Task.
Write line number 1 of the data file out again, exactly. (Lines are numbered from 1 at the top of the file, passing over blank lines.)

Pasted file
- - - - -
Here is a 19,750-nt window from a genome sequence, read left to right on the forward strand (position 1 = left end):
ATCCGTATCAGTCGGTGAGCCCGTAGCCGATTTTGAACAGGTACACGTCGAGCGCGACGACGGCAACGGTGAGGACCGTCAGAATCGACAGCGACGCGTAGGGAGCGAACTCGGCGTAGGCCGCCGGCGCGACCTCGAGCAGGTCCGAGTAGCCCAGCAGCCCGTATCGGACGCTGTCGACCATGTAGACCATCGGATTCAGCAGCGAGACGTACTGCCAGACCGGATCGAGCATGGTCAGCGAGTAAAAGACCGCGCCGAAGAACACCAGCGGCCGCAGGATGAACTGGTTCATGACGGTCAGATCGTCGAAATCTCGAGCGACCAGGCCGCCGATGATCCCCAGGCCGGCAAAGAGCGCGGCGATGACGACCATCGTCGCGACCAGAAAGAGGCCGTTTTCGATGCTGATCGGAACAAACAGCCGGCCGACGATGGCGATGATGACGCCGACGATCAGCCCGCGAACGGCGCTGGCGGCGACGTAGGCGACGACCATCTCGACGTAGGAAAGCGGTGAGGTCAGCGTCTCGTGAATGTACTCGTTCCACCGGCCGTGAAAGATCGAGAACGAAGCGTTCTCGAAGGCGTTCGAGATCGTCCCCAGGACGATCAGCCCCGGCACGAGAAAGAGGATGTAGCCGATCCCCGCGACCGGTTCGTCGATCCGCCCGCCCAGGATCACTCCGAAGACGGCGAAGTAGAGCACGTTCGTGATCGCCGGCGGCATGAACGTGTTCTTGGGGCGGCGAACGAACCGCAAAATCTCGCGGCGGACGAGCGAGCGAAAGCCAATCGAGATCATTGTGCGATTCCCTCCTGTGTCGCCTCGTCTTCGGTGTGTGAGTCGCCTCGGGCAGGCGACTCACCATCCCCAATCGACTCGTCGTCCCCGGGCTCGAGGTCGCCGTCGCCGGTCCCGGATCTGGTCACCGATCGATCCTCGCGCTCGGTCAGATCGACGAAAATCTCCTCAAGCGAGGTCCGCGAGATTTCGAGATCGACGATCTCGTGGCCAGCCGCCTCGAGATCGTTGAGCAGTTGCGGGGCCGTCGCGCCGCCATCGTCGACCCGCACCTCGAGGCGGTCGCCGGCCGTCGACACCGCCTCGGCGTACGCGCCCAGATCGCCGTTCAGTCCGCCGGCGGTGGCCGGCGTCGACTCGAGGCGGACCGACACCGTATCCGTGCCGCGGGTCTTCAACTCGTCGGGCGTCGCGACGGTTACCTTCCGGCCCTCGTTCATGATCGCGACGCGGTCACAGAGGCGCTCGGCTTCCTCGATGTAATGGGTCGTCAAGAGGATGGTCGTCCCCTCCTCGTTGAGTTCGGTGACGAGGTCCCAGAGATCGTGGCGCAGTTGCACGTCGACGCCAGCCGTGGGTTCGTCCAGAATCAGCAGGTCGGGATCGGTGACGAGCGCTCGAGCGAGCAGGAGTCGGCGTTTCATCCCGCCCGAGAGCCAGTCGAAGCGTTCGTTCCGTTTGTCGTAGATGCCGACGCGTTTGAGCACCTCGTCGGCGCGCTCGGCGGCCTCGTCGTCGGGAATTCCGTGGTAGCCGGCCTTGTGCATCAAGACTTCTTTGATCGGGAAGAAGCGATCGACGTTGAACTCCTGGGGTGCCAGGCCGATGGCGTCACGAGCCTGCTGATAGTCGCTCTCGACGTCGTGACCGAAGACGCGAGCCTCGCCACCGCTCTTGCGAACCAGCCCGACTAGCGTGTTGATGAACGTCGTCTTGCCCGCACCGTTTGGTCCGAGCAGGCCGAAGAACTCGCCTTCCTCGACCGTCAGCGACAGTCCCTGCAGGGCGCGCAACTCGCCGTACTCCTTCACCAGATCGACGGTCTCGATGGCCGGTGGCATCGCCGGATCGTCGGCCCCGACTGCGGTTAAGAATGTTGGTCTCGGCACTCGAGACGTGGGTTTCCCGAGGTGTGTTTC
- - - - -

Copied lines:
Here is a 19,750-nt window from a genome sequence, read left to right on the forward strand (position 1 = left end):